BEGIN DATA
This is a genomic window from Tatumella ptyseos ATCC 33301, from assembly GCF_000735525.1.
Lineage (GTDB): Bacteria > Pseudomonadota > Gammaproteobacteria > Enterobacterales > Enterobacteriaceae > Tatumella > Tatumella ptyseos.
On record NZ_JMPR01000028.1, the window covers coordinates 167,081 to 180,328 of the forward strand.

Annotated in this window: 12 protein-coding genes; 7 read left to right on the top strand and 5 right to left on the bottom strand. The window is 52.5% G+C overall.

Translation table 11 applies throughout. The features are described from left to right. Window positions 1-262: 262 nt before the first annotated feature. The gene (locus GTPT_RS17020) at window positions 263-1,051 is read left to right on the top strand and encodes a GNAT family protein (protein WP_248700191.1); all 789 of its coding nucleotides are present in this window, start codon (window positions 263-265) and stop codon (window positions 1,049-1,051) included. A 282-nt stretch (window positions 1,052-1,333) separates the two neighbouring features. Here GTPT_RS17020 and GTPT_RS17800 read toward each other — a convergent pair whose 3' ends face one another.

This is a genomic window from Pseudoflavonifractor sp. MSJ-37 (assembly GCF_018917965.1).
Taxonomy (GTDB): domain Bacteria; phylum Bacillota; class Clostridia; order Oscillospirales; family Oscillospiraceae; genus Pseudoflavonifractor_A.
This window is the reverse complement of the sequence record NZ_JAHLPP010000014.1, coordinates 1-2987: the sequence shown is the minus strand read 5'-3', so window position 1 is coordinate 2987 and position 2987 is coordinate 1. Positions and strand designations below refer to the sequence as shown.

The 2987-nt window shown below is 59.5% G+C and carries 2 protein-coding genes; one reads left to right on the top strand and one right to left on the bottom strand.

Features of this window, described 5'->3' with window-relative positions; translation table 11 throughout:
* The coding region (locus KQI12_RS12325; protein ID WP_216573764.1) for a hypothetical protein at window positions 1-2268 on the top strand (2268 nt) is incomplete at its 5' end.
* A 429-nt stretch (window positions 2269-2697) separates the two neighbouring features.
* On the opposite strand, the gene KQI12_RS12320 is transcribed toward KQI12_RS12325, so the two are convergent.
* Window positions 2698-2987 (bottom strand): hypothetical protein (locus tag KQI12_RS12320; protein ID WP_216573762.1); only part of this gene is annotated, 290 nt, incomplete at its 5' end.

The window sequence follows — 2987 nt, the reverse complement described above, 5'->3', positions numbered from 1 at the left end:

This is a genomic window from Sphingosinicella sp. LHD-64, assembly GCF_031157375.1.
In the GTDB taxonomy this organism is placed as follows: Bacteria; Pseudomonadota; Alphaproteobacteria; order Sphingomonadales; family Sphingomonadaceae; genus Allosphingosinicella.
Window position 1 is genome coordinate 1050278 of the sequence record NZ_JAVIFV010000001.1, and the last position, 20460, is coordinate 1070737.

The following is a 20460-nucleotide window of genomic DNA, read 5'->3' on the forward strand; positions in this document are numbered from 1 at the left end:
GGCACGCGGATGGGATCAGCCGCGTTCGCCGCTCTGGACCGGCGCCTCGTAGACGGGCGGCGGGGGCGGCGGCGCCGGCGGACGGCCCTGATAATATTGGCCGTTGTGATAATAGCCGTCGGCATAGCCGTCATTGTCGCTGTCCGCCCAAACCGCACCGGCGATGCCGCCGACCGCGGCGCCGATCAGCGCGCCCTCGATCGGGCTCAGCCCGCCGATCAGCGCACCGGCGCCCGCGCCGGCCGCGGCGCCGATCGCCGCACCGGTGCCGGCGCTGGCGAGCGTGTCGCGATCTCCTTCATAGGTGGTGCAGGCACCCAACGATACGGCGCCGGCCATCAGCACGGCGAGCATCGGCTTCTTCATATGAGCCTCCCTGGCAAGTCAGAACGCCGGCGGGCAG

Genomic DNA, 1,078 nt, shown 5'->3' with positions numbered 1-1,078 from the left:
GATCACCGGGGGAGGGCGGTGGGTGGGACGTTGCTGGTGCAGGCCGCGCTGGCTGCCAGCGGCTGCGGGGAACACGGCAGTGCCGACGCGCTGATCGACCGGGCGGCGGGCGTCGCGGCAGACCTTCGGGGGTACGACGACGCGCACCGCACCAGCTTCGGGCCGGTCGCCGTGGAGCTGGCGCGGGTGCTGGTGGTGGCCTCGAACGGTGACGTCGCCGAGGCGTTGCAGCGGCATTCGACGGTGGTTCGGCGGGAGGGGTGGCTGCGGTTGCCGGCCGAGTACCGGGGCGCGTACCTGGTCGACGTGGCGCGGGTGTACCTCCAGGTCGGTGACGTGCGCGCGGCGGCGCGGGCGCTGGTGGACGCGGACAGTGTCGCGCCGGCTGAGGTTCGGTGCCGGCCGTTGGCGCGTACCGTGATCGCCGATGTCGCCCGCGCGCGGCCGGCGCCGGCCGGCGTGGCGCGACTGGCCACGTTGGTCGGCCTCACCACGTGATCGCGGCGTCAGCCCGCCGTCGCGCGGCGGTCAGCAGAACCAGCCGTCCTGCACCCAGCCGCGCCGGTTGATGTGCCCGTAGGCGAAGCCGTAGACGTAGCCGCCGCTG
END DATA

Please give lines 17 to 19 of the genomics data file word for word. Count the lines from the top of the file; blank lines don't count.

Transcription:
In the GTDB taxonomy this organism is placed as follows: Bacteria; Pseudomonadota; Alphaproteobacteria; order Sphingomonadales; family Sphingomonadaceae; genus Allosphingosinicella.
Window position 1 is genome coordinate 1050278 of the sequence record NZ_JAVIFV010000001.1, and the last position, 20460, is coordinate 1070737.

The following is a 20460-nucleotide window of genomic DNA, read 5'->3' on the forward strand; positions in this document are numbered from 1 at the left end: